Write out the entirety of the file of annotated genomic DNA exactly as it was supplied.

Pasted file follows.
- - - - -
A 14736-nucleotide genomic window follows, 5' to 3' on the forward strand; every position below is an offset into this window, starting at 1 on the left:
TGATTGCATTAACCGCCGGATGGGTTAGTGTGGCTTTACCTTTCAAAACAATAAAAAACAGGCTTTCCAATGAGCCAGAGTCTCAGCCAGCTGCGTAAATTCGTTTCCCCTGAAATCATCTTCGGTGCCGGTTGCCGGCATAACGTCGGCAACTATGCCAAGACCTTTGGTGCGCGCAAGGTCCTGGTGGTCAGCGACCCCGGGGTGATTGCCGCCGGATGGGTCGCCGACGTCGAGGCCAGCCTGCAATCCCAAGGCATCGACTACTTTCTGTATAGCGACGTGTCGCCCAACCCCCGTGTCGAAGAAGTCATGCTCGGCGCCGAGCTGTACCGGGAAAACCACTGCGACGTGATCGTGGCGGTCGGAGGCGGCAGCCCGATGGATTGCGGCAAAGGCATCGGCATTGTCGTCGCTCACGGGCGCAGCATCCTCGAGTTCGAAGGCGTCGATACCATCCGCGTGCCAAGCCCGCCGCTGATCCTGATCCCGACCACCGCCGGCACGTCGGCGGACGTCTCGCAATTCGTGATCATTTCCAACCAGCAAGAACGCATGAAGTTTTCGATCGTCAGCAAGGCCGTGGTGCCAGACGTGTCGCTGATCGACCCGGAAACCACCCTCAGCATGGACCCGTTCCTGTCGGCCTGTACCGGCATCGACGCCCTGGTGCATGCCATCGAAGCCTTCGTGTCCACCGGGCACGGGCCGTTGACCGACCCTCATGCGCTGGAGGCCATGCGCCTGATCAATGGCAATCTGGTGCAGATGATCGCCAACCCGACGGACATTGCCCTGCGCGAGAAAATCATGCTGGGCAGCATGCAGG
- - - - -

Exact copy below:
A 14736-nucleotide genomic window follows, 5' to 3' on the forward strand; every position below is an offset into this window, starting at 1 on the left:
TGATTGCATTAACCGCCGGATGGGTTAGTGTGGCTTTACCTTTCAAAACAATAAAAAACAGGCTTTCCAATGAGCCAGAGTCTCAGCCAGCTGCGTAAATTCGTTTCCCCTGAAATCATCTTCGGTGCCGGTTGCCGGCATAACGTCGGCAACTATGCCAAGACCTTTGGTGCGCGCAAGGTCCTGGTGGTCAGCGACCCCGGGGTGATTGCCGCCGGATGGGTCGCCGACGTCGAGGCCAGCCTGCAATCCCAAGGCATCGACTACTTTCTGTATAGCGACGTGTCGCCCAACCCCCGTGTCGAAGAAGTCATGCTCGGCGCCGAGCTGTACCGGGAAAACCACTGCGACGTGATCGTGGCGGTCGGAGGCGGCAGCCCGATGGATTGCGGCAAAGGCATCGGCATTGTCGTCGCTCACGGGCGCAGCATCCTCGAGTTCGAAGGCGTCGATACCATCCGCGTGCCAAGCCCGCCGCTGATCCTGATCCCGACCACCGCCGGCACGTCGGCGGACGTCTCGCAATTCGTGATCATTTCCAACCAGCAAGAACGCATGAAGTTTTCGATCGTCAGCAAGGCCGTGGTGCCAGACGTGTCGCTGATCGACCCGGAAACCACCCTCAGCATGGACCCGTTCCTGTCGGCCTGTACCGGCATCGACGCCCTGGTGCATGCCATCGAAGCCTTCGTGTCCACCGGGCACGGGCCGTTGACCGACCCTCATGCGCTGGAGGCCATGCGCCTGATCAATGGCAATCTGGTGCAGATGATCGCCAACCCGACGGACATTGCCCTGCGCGAGAAAATCATGCTGGGCAGCATGCAGG